A doctor of theology, he was 'garde' of the king's library and entered the Académie française aged 29. In 1663, he was one of the four founder members of the "Petite Académie" which later gave birth to the Académie des inscriptions et belles-lettres. In 1665 he edited the preface to the complete works of Guez de Balzac edited by Conrart and in 1674 he published a Traité de morale sur la valeur (Moral treatise on valour). He translated the Rhetorica (then thought to be by Cicero) and Sallust's Histories from Latin into French - Chapelain stated that Cassagne wrote "[in a] more natural than acquired [style], especially in the field of human letters".
Also a renowned preacher, he was cruelly mocked by Boileau in the latter's third Satire, referring to people squashed in to listen to the "sermons of Cassaigne" and those of Charles Cotin. As a poet, Cassagne took the side of the moderns in the Quarrel of the Ancients and the Moderns. In 1668 he published a poem Sur la conqueste de la Franche-Comté (On the conquest of the Franche-Comté, during the War of Devolution) and in 1672 a Poëme sur la guerre de Hollande (Poem on the war with Holland, referring to the Franco-Dutch War). Boileau commented on these poems:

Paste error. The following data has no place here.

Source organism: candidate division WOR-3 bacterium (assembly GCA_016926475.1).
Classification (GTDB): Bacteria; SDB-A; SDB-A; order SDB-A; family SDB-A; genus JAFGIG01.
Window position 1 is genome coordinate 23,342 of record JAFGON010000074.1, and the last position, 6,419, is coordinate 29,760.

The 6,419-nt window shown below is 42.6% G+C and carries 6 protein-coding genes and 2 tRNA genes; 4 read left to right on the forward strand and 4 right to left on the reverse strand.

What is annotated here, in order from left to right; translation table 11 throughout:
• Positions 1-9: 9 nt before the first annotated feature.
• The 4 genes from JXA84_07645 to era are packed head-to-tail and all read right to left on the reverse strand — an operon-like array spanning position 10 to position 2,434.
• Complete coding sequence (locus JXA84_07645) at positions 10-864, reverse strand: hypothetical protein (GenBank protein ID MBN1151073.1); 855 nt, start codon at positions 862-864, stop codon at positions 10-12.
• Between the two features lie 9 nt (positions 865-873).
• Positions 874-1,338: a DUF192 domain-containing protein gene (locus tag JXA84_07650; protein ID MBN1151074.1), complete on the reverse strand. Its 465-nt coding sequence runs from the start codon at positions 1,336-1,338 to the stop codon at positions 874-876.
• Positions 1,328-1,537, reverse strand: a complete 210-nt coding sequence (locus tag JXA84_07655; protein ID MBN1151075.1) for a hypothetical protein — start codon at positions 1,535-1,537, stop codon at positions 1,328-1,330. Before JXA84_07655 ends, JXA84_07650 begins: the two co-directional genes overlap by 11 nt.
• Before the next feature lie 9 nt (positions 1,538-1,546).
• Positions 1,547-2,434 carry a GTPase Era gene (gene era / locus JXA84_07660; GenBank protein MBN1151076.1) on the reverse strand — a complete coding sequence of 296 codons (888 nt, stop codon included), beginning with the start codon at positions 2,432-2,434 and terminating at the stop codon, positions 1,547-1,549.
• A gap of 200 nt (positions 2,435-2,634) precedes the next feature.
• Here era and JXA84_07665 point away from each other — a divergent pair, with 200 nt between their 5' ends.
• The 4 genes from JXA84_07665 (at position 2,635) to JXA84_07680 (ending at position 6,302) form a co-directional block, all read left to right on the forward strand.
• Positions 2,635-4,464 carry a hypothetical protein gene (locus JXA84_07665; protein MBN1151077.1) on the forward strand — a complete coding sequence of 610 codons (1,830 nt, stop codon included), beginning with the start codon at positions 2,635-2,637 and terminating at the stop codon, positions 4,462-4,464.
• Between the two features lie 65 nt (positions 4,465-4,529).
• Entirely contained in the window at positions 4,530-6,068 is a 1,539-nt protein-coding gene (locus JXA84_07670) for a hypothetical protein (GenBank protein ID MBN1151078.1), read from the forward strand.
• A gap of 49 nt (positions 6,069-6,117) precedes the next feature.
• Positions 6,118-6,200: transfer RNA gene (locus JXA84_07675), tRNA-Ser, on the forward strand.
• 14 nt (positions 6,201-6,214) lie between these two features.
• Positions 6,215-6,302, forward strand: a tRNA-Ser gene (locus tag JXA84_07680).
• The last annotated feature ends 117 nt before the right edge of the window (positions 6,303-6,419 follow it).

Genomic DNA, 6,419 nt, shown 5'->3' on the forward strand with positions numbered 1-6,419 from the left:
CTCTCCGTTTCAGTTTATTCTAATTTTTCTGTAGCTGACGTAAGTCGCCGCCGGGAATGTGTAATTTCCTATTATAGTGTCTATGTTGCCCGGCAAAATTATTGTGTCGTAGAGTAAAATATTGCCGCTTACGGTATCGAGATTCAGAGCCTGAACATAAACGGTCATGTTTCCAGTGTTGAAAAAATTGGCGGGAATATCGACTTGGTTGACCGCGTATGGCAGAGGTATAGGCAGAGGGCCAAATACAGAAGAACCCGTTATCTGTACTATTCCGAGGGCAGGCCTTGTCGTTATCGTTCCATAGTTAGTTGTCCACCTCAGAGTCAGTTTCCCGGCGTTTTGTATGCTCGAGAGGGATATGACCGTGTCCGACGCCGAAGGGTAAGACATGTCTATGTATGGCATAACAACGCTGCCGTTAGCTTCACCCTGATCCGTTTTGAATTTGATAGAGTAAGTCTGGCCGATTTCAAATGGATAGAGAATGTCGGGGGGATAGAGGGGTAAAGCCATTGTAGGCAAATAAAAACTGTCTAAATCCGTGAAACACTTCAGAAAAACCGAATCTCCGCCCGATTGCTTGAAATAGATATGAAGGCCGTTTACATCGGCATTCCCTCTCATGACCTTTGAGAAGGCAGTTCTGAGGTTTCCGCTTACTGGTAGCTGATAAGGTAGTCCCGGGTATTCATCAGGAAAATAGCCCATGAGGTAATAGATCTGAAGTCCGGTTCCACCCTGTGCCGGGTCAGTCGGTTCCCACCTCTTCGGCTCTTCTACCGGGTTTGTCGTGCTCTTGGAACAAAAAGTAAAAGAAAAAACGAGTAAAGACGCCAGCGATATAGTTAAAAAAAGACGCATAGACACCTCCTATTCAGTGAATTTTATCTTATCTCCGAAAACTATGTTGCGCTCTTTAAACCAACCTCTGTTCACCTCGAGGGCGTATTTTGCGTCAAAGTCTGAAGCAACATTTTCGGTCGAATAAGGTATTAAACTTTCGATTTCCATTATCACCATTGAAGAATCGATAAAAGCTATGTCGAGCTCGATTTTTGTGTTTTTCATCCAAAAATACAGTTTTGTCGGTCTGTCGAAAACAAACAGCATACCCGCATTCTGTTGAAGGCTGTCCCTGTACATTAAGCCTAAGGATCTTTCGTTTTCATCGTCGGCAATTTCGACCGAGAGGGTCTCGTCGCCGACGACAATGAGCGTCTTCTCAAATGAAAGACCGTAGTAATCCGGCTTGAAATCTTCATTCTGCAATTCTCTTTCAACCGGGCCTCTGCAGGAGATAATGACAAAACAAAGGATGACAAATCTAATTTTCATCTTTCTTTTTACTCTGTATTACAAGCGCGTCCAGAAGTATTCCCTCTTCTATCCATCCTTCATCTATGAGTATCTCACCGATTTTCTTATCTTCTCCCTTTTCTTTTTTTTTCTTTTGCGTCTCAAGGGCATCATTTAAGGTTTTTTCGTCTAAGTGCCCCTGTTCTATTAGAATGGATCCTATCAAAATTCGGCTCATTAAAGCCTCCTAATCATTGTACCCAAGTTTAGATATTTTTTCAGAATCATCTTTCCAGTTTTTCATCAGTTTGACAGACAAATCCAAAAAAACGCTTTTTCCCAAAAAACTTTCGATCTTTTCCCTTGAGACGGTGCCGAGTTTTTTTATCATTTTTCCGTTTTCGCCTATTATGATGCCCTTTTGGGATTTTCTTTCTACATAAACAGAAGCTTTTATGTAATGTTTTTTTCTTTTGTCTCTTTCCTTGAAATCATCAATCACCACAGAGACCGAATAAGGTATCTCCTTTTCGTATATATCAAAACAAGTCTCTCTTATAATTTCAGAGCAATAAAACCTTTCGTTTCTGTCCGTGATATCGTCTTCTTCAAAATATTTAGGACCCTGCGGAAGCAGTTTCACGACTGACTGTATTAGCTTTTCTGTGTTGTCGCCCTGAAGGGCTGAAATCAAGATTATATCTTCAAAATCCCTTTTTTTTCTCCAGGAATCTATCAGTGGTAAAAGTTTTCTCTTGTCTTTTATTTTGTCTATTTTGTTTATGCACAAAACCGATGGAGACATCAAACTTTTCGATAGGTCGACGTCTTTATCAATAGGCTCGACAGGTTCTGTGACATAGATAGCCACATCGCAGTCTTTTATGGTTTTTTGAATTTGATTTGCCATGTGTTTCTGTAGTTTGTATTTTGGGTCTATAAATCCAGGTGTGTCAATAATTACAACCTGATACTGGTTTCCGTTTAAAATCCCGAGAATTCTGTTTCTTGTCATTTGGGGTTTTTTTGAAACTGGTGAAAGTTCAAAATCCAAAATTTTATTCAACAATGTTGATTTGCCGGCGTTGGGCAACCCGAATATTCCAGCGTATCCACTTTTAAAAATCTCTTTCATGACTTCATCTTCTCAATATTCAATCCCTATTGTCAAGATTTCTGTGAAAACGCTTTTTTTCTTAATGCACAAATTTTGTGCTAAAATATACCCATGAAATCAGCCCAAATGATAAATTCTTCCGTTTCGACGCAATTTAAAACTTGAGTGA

Chacun a débité ses maximes frivoles, (Everyone has charged its maxims as being frivolous)
Réglé les intérests de chaque Potentat, (It rules on the interests of each potentate,)
Corrigé la Police, & réformé l'Estat ; (It corrects the Police, and reforms the State ;)
Puis de là s'embarquant dans la nouvelle guerre, (Then he embarks on a new war,)
À vaincre la Hollande, ou battre l'Angleterre. (To vanquish Holland, or beat England.)
With failing health, Cassagne died aged only 46, possibly due (some said) to the grief this satire had caused.